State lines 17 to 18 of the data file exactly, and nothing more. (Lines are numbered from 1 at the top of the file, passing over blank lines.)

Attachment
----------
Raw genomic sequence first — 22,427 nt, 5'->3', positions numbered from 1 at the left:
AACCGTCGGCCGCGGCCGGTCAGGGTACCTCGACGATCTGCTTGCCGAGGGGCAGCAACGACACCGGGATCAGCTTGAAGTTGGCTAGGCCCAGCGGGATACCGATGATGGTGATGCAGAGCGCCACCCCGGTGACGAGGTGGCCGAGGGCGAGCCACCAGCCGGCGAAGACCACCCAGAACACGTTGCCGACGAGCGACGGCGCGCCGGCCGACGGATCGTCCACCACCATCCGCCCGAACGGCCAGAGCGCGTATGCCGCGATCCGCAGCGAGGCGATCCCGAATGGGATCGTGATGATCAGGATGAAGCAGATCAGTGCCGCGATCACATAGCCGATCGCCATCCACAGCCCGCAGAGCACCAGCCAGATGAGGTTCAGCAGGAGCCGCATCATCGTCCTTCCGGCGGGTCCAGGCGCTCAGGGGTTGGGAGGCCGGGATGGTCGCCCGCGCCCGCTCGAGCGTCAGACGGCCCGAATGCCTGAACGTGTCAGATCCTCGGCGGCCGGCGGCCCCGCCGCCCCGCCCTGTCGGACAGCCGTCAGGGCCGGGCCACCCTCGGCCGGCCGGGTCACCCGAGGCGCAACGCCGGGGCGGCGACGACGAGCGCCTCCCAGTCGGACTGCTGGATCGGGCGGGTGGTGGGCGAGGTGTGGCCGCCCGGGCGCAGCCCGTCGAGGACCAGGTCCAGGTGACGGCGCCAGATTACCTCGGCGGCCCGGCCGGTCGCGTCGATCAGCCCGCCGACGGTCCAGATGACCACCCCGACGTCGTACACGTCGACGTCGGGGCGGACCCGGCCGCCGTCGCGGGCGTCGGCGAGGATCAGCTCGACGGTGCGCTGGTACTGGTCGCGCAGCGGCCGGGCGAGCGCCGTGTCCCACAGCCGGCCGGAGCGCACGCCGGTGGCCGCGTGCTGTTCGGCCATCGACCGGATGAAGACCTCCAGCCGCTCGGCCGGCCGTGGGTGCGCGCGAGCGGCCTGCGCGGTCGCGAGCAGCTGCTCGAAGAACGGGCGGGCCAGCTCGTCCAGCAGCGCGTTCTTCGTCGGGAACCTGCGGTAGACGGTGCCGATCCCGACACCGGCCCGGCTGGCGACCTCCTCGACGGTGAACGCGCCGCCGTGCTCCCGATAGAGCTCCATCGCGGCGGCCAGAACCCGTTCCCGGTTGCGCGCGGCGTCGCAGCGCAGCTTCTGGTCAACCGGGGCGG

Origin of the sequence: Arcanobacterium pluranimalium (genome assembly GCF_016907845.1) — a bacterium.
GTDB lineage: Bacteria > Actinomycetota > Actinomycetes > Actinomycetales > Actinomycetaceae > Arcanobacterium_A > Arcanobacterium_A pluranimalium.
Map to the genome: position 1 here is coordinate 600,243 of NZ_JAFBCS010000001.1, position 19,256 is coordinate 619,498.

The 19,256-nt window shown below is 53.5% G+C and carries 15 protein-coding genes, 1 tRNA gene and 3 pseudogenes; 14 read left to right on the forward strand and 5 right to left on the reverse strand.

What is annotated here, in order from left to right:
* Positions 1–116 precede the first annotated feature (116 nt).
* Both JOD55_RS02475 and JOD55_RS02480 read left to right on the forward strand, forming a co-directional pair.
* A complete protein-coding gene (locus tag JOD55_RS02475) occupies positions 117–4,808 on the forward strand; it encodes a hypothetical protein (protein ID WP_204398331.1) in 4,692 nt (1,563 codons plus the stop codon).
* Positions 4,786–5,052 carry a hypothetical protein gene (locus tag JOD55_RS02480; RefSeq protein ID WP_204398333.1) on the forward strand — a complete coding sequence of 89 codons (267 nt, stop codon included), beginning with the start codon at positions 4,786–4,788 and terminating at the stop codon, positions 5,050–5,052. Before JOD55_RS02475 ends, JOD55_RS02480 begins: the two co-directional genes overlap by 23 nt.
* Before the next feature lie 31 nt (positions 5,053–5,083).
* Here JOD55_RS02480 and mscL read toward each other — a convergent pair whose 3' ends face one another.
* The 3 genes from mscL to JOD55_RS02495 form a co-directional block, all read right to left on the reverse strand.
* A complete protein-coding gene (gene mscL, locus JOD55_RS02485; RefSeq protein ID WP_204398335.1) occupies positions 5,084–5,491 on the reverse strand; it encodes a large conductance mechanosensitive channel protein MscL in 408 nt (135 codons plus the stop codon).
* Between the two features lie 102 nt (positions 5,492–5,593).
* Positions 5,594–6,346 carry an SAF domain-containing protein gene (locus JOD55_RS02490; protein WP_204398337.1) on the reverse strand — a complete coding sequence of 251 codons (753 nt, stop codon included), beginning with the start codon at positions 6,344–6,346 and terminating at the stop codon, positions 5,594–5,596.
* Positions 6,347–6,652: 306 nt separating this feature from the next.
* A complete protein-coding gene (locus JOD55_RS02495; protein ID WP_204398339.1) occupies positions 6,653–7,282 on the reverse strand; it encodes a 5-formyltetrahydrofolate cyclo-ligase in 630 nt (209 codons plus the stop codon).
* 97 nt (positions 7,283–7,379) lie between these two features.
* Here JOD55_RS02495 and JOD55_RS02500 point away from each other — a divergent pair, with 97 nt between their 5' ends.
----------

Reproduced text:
* Positions 5,594–6,346 carry an SAF domain-containing protein gene (locus JOD55_RS02490; protein WP_204398337.1) on the reverse strand — a complete coding sequence of 251 codons (753 nt, stop codon included), beginning with the start codon at positions 6,344–6,346 and terminating at the stop codon, positions 5,594–5,596.
* Positions 6,347–6,652: 306 nt separating this feature from the next.